I get really frustrated when I see a commit message that doesn’t adequately explain what the author did and why he did it. Commit messages are really important. They’re the only source of information on why a change was made. If a change introduced a bug, a commit message can help explain why the author made that change, and will help shed some light on what functionality the author expected to change. This can be extremely helpful when trying to figure out what commit introduced that bug. You need to be able to use those commit messages (especially the header line) to quickly cross-reference the issue you’re seeing to help narrow down what change caused the issue.
In addition, if you’re working with other developers on the same repository, your commit messages will help them understand what you’re working on and why you’re making the changes you’re making. Commit messages are a great way to share knowledge about the inner workings of a code base. Your own understanding of the code you wrote will never be better than when you’re writing its commit message (as long as you commit often!).
Writing detailed commit messages can also help you review your own code. I can’t count how many times I was writing a commit message, and while going over the diff making sure I didn’t forget anything, I saw something I either didn’t mean to include (maybe a random debug log to figure out why something wasn’t working) or something I could refactor. Writing detailed commit messages has been extremely helpful in making my own code better by forcing me to review the changes before I committed.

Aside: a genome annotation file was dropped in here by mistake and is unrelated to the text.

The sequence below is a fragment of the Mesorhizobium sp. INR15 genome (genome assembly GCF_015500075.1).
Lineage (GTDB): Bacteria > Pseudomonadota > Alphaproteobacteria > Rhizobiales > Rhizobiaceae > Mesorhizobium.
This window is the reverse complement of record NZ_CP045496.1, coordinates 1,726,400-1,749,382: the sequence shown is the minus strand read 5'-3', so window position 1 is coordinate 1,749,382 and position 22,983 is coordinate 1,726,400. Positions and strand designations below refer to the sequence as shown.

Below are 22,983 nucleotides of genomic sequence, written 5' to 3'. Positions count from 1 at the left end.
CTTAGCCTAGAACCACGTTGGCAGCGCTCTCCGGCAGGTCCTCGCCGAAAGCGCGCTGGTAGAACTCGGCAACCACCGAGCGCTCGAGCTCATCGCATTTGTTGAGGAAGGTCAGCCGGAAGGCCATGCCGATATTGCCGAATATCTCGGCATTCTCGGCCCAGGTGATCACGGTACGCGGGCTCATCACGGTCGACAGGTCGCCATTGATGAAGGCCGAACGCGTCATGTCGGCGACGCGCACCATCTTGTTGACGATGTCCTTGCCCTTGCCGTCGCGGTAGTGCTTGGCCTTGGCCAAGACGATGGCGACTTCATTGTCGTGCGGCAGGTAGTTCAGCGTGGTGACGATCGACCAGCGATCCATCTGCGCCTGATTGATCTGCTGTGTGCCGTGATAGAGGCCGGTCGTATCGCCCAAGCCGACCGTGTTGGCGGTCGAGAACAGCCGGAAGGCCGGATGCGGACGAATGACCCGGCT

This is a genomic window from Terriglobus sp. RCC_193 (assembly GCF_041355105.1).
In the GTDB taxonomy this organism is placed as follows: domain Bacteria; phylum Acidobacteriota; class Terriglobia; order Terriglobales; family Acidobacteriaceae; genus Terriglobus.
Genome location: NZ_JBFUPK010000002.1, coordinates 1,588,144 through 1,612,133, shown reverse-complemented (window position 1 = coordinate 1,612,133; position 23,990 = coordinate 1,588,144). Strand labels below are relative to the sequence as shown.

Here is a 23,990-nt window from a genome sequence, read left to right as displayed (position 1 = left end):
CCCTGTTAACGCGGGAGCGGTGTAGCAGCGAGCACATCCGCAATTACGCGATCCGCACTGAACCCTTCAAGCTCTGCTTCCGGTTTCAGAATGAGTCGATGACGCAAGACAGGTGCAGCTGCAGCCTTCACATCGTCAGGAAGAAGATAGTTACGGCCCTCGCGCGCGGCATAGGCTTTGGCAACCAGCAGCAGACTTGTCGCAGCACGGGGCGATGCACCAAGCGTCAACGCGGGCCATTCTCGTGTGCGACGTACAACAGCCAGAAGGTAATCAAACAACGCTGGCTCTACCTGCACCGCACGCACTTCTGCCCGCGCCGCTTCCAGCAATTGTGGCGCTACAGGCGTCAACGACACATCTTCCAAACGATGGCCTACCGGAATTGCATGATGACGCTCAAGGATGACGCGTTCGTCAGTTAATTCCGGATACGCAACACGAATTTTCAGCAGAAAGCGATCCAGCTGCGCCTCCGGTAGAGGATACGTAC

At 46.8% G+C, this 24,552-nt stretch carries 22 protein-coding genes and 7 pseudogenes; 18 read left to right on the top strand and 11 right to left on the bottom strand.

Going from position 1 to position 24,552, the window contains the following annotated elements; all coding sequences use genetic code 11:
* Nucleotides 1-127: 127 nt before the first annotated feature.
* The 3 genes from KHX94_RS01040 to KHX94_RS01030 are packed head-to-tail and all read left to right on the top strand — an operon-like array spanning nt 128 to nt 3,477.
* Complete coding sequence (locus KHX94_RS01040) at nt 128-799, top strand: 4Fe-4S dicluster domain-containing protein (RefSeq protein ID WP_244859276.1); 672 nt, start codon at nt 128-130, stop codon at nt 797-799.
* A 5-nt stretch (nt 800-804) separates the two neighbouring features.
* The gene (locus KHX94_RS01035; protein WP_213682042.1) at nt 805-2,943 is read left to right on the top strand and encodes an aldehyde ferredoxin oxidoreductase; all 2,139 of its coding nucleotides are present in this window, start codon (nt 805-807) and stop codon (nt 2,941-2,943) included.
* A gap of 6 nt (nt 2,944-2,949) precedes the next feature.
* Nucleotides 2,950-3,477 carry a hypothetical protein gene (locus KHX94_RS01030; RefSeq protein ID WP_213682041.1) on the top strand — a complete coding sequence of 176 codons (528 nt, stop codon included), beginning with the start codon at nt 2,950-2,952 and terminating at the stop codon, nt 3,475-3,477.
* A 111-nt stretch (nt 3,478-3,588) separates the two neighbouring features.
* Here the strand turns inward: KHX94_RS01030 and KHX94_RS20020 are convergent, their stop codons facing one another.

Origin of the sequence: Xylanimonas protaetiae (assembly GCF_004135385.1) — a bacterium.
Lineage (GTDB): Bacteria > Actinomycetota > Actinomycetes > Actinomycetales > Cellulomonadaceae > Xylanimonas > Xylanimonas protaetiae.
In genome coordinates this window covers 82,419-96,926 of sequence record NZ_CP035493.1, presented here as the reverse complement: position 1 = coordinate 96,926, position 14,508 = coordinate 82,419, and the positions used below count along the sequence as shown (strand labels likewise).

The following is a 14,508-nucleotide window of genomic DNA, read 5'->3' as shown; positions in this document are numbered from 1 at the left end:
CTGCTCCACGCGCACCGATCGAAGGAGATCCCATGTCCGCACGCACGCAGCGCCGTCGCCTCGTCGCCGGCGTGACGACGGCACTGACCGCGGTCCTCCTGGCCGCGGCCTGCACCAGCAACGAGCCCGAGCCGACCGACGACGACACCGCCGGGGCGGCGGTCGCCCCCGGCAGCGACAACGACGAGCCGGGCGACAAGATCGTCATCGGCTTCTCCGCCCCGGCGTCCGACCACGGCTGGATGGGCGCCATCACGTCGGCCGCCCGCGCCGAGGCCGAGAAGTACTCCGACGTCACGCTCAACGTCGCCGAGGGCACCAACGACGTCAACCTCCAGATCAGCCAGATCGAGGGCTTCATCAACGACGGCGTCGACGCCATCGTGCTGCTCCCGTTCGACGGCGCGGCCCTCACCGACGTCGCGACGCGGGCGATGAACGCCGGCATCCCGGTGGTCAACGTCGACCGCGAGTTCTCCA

I really like the way Linus Torvalds writes commit messages. He always provides a lot of detail about what he’s doing and why. They’re an awesome source of information. Without his detailed commit messages, looking years back into the history of the Linux kernel at one of his commits you’d spend significantly more time figuring out why the change was made.
Here’s an excerpt from one of his projects (subsurface) on what he expects in a commit message.
A good commit message looks like this: Header line: explaining the commit in one line Body of commit message is a few lines of text, explaining things in more detail, possibly giving some background about the issue being fixed, etc etc. The body of the commit message can be several paragraphs, and please do proper word-wrap and keep columns shorter than about 74 characters or so. That way "git log" will show things nicely even when it's indented. Reported-by: whoever-reported-it Signed-off-by: Your Name <email@example.com> where that header line really should be meaningful, and really should be just one line. That header line is what is shown by tools like gitk and shortlog, and should summarize the change in one readable line of text, independently of the longer explanation.
Please, when writing a commit message, take the above advice and make the message meaningful.
Another rule you need to follow is to commit often. Commit every time you make a change that you could possibly want to roll back in the future. These changes can be big or small, but should only ever be one “thing”. If you renamed a class, make a commit. If you refactored a method in that class to make it faster, make a commit. Why can’t you commit the renaming of the class and the refactored method in the same commit? What if you later found out the refactoring of that method introduced a bug? Rolling back that commit will not only revert the changes you made to the method but will also change the name of the class back to its old name! That’s not something we want. Now we have to change the name of the class back to its new name after reverting the commit.
That’s a simple example, but if you keep your commits to one “thing” you’ll save yourself the headache of having to re-implement changes after reverting a commit that included multiple changes.